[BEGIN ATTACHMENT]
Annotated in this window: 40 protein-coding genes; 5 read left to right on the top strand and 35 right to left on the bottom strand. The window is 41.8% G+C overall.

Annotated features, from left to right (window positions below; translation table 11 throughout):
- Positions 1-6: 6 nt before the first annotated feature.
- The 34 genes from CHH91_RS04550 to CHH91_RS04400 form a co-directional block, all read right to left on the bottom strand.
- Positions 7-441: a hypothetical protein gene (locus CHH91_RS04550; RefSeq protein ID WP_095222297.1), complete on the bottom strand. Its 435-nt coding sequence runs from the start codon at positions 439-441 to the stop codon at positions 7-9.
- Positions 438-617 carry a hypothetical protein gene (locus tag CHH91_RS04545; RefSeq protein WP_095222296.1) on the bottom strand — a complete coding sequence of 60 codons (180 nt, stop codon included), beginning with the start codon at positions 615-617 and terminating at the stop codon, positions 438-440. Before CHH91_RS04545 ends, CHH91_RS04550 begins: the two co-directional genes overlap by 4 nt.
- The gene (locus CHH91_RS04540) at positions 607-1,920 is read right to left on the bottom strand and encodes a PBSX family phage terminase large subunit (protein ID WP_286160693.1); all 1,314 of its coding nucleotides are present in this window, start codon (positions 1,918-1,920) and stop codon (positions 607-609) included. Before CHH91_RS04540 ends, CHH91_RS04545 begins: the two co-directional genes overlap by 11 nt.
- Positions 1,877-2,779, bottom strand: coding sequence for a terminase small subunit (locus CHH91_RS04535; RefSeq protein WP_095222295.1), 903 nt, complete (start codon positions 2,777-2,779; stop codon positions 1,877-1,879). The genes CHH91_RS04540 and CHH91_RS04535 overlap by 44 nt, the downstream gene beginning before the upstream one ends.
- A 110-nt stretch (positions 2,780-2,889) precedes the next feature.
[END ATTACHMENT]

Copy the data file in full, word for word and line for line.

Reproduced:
Annotated in this window: 40 protein-coding genes; 5 read left to right on the top strand and 35 right to left on the bottom strand. The window is 41.8% G+C overall.

Annotated features, from left to right (window positions below; translation table 11 throughout):
- Positions 1-6: 6 nt before the first annotated feature.
- The 34 genes from CHH91_RS04550 to CHH91_RS04400 form a co-directional block, all read right to left on the bottom strand.
- Positions 7-441: a hypothetical protein gene (locus CHH91_RS04550; RefSeq protein ID WP_095222297.1), complete on the bottom strand. Its 435-nt coding sequence runs from the start codon at positions 439-441 to the stop codon at positions 7-9.
- Positions 438-617 carry a hypothetical protein gene (locus tag CHH91_RS04545; RefSeq protein WP_095222296.1) on the bottom strand — a complete coding sequence of 60 codons (180 nt, stop codon included), beginning with the start codon at positions 615-617 and terminating at the stop codon, positions 438-440. Before CHH91_RS04545 ends, CHH91_RS04550 begins: the two co-directional genes overlap by 4 nt.
- The gene (locus CHH91_RS04540) at positions 607-1,920 is read right to left on the bottom strand and encodes a PBSX family phage terminase large subunit (protein ID WP_286160693.1); all 1,314 of its coding nucleotides are present in this window, start codon (positions 1,918-1,920) and stop codon (positions 607-609) included. Before CHH91_RS04540 ends, CHH91_RS04545 begins: the two co-directional genes overlap by 11 nt.
- Positions 1,877-2,779, bottom strand: coding sequence for a terminase small subunit (locus CHH91_RS04535; RefSeq protein WP_095222295.1), 903 nt, complete (start codon positions 2,777-2,779; stop codon positions 1,877-1,879). The genes CHH91_RS04540 and CHH91_RS04535 overlap by 44 nt, the downstream gene beginning before the upstream one ends.
- A 110-nt stretch (positions 2,780-2,889) precedes the next feature.